Ridgeline Students Volunteer to help the Utah Food Bank at the Utah State Fair


Brayden Cascio

The annual Utah State Fair is an event that has been held nearly every year since 1856, forty years before Utah was even a state. It starts every year on the Thursday following Labor Day, lasts for eleven days, and takes place in Salt Lake City’s Fair Park. This year’s festivities were held between Thursday September 8th and Sunday the 18th.

There are a variety of things to do and see with the central focus on Utah’s agriculture, hence this year’s theme “Find Your Agventure”. It’s similar to a county fair but on a larger scale and has people from all over and even outside of the state attending.

This year 30 people from Ridgeline’s FFA chapter left the school at 1:00 and rode a bus to the state fair and volunteered in the dairy section to help with the fair’s ice cream festival. Mrs. Leonard, an Ag teacher at Ridgeline and an FFA advisor for the school’s FFA, says that she was very happy about the student turnout for the fair and that if space had allowed, more could have come.

When asked what she did at the fair, Jordyn Abel said, “We helped serve ice cream for Dairy West” and, “I thought it was a lot of fun.”  The ice cream cost three dollars per person and all of the profits from the ice cream festival went to the Utah Food bank.

There are many educational areas at the fair such as the Little Hands on the Farm educational walkthrough, intended to teach kids more about agriculture. Things such as, where and how we get our food or the Department of Wildlife Resource’s building that teaches about wildlife management are just a few examples of education opportunities. The livestock portion of the fair takes up a large part of the fair grounds. There you can see beef and dairy cattle, sheep, goats, and swine.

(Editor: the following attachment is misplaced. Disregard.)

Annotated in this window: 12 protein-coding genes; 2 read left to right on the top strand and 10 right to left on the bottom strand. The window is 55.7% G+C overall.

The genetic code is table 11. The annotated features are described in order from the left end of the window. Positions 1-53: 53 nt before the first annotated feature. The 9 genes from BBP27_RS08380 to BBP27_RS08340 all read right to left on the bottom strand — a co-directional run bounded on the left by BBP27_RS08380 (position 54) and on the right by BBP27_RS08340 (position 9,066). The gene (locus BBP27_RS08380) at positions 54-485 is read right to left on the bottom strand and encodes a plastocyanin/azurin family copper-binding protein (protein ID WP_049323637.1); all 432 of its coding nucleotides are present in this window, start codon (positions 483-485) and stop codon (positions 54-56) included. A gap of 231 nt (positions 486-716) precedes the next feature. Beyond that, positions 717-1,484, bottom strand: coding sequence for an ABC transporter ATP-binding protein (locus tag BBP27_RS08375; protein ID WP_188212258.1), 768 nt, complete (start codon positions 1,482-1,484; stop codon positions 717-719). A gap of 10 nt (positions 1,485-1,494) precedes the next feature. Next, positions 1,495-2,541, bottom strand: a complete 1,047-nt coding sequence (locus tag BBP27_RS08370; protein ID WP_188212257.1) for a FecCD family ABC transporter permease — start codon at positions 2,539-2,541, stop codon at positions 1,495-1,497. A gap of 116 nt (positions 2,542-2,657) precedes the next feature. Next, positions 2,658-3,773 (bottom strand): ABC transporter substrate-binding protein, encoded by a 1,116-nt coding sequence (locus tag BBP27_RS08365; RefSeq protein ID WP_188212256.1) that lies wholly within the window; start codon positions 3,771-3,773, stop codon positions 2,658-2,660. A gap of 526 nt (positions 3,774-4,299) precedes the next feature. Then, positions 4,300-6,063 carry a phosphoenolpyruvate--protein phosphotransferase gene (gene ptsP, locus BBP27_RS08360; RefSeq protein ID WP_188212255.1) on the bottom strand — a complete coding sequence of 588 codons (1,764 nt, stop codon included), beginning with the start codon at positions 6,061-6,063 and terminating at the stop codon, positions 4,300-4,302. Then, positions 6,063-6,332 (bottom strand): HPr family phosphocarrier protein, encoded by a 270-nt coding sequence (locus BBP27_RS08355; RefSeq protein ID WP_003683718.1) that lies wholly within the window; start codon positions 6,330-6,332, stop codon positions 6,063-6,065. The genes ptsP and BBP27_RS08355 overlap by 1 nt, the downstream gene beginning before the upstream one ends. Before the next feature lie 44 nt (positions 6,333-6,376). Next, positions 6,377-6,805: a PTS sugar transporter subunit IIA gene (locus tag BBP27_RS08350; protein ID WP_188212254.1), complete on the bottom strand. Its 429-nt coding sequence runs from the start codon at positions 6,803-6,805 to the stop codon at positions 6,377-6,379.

The fair has other activities to do like the carnival rides in the middle of the fairgrounds and things like live music playing to watch and listen to throughout the day. The north side is where many people sell different goods in booths like clothing, toys, and other various items. There are also different food trucks and vendors all over the fairgrounds to buy food and drinks from.

Many exhibits throughout the fair hold different art galleries that showcase photography, drawn and painted pieces, floriculture, quilts, and this year’s butter cow sculpture: an 800 lb. sculpture of cows skiing down a buttery slope. Located in some of the same buildings are food exhibits showing different fruits and vegetables as well as breads, cakes, canned items, and other homemade foods.

The chance to go to the State fair is a great opportunity. “It’s always good to advocate for agriculture” and to teach people “how agriculture impacts their lives” says Mrs. Leonard. When asked if she’d recommend other people and students visit the fair Mrs. Leonard simply replied, “Absolutely!” Jordyn offered a similar response of, “Yes, one hundred and ten percent!”